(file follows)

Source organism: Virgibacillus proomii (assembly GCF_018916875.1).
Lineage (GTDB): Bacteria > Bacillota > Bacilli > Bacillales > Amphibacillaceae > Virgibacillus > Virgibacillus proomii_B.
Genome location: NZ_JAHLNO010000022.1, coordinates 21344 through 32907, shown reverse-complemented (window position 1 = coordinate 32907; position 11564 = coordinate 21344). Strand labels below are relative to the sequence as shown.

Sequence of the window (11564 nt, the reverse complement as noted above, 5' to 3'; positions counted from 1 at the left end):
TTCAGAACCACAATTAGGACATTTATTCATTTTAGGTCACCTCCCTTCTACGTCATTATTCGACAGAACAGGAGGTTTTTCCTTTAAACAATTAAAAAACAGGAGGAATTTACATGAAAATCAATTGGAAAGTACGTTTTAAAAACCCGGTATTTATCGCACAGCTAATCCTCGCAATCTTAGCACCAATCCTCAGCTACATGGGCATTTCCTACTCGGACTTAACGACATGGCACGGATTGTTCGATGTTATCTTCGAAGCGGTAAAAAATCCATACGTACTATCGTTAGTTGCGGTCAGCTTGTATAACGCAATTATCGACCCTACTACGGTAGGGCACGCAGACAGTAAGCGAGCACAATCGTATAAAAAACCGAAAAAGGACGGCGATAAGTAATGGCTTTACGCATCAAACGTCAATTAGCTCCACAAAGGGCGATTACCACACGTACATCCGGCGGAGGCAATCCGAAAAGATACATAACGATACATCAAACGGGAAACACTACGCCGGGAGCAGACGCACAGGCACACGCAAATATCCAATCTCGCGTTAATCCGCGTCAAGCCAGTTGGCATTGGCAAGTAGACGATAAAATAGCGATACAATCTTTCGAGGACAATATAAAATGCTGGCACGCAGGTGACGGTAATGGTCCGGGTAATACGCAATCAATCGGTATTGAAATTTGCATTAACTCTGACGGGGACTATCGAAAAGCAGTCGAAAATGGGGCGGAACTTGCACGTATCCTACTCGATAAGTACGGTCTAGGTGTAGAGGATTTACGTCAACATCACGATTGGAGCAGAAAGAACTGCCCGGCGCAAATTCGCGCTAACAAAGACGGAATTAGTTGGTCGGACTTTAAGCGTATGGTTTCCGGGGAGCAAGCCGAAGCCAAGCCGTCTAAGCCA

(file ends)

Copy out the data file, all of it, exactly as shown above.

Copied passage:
Source organism: Virgibacillus proomii (assembly GCF_018916875.1).
Lineage (GTDB): Bacteria > Bacillota > Bacilli > Bacillales > Amphibacillaceae > Virgibacillus > Virgibacillus proomii_B.
Genome location: NZ_JAHLNO010000022.1, coordinates 21344 through 32907, shown reverse-complemented (window position 1 = coordinate 32907; position 11564 = coordinate 21344). Strand labels below are relative to the sequence as shown.

Sequence of the window (11564 nt, the reverse complement as noted above, 5' to 3'; positions counted from 1 at the left end):
TTCAGAACCACAATTAGGACATTTATTCATTTTAGGTCACCTCCCTTCTACGTCATTATTCGACAGAACAGGAGGTTTTTCCTTTAAACAATTAAAAAACAGGAGGAATTTACATGAAAATCAATTGGAAAGTACGTTTTAAAAACCCGGTATTTATCGCACAGCTAATCCTCGCAATCTTAGCACCAATCCTCAGCTACATGGGCATTTCCTACTCGGACTTAACGACATGGCACGGATTGTTCGATGTTATCTTCGAAGCGGTAAAAAATCCATACGTACTATCGTTAGTTGCGGTCAGCTTGTATAACGCAATTATCGACCCTACTACGGTAGGGCACGCAGACAGTAAGCGAGCACAATCGTATAAAAAACCGAAAAAGGACGGCGATAAGTAATGGCTTTACGCATCAAACGTCAATTAGCTCCACAAAGGGCGATTACCACACGTACATCCGGCGGAGGCAATCCGAAAAGATACATAACGATACATCAAACGGGAAACACTACGCCGGGAGCAGACGCACAGGCACACGCAAATATCCAATCTCGCGTTAATCCGCGTCAAGCCAGTTGGCATTGGCAAGTAGACGATAAAATAGCGATACAATCTTTCGAGGACAATATAAAATGCTGGCACGCAGGTGACGGTAATGGTCCGGGTAATACGCAATCAATCGGTATTGAAATTTGCATTAACTCTGACGGGGACTATCGAAAAGCAGTCGAAAATGGGGCGGAACTTGCACGTATCCTACTCGATAAGTACGGTCTAGGTGTAGAGGATTTACGTCAACATCACGATTGGAGCAGAAAGAACTGCCCGGCGCAAATTCGCGCTAACAAAGACGGAATTAGTTGGTCGGACTTTAAGCGTATGGTTTCCGGGGAGCAAGCCGAAGCCAAGCCGTCTAAGCCA